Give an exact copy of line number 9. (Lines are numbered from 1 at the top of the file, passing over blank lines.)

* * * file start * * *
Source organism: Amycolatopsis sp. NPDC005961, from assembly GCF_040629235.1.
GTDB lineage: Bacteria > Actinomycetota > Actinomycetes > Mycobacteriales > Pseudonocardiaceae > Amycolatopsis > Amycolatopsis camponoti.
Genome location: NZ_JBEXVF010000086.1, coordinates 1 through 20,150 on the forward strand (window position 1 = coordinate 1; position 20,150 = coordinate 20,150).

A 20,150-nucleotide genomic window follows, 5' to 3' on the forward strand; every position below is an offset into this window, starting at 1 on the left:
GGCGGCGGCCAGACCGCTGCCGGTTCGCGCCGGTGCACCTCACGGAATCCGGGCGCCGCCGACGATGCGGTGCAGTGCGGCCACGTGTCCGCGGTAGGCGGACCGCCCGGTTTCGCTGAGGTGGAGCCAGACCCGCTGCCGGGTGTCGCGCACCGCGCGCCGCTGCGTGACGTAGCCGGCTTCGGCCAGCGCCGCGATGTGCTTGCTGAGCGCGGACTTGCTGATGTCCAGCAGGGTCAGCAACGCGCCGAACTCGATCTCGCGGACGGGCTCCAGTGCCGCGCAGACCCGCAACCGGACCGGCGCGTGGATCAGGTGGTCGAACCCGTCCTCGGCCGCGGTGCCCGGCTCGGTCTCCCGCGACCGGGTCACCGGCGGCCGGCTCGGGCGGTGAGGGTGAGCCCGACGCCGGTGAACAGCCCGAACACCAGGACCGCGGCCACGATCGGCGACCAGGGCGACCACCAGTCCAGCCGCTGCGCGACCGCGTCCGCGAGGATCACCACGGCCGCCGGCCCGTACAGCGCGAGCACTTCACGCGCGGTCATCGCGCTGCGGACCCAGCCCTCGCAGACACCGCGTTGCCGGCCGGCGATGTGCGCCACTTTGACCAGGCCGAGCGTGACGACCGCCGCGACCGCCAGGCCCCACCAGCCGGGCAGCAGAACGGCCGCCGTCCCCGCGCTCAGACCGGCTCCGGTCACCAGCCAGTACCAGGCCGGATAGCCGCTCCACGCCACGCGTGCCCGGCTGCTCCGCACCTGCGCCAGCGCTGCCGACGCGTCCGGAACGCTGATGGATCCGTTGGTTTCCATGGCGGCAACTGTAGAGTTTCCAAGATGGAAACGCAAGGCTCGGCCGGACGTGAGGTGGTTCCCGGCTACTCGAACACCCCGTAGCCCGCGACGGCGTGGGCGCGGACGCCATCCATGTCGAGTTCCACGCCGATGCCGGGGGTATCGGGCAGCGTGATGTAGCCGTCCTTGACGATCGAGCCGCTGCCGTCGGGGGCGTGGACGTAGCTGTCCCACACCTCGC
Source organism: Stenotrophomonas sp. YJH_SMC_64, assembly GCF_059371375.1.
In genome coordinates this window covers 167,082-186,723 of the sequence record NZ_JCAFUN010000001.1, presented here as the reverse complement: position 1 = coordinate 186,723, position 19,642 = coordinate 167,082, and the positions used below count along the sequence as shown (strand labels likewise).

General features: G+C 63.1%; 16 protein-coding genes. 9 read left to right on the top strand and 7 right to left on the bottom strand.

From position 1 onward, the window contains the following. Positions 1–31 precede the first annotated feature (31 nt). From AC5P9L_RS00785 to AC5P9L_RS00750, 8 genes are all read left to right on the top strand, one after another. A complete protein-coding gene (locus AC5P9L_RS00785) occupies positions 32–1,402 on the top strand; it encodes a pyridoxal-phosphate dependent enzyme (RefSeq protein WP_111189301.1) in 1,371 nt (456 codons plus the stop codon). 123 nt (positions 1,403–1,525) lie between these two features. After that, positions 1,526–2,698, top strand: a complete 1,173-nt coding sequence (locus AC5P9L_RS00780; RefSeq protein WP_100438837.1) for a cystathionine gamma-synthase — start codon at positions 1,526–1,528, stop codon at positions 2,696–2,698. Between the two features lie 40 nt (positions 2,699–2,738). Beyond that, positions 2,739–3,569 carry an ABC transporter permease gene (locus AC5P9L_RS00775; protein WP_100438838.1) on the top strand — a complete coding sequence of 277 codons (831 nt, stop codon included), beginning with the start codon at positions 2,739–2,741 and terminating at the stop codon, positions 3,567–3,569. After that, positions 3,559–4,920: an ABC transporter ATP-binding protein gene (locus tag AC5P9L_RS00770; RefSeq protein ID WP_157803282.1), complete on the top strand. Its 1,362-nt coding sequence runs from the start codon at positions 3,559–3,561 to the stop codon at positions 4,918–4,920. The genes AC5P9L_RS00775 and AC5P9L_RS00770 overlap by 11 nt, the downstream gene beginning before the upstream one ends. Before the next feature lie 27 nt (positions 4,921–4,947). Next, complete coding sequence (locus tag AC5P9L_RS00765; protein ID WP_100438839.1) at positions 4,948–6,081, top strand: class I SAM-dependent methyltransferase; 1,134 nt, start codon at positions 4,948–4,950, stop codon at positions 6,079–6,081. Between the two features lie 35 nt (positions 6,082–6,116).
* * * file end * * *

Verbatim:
From position 1 onward, the window contains the following. Positions 1–31 precede the first annotated feature (31 nt). From AC5P9L_RS00785 to AC5P9L_RS00750, 8 genes are all read left to right on the top strand, one after another. A complete protein-coding gene (locus AC5P9L_RS00785) occupies positions 32–1,402 on the top strand; it encodes a pyridoxal-phosphate dependent enzyme (RefSeq protein WP_111189301.1) in 1,371 nt (456 codons plus the stop codon). 123 nt (positions 1,403–1,525) lie between these two features. After that, positions 1,526–2,698, top strand: a complete 1,173-nt coding sequence (locus AC5P9L_RS00780; RefSeq protein WP_100438837.1) for a cystathionine gamma-synthase — start codon at positions 1,526–1,528, stop codon at positions 2,696–2,698. Between the two features lie 40 nt (positions 2,699–2,738). Beyond that, positions 2,739–3,569 carry an ABC transporter permease gene (locus AC5P9L_RS00775; protein WP_100438838.1) on the top strand — a complete coding sequence of 277 codons (831 nt, stop codon included), beginning with the start codon at positions 2,739–2,741 and terminating at the stop codon, positions 3,567–3,569. After that, positions 3,559–4,920: an ABC transporter ATP-binding protein gene (locus tag AC5P9L_RS00770; RefSeq protein ID WP_157803282.1), complete on the top strand. Its 1,362-nt coding sequence runs from the start codon at positions 3,559–3,561 to the stop codon at positions 4,918–4,920. The genes AC5P9L_RS00775 and AC5P9L_RS00770 overlap by 11 nt, the downstream gene beginning before the upstream one ends. Before the next feature lie 27 nt (positions 4,921–4,947). Next, complete coding sequence (locus tag AC5P9L_RS00765; protein ID WP_100438839.1) at positions 4,948–6,081, top strand: class I SAM-dependent methyltransferase; 1,134 nt, start codon at positions 4,948–4,950, stop codon at positions 6,079–6,081. Between the two features lie 35 nt (positions 6,082–6,116).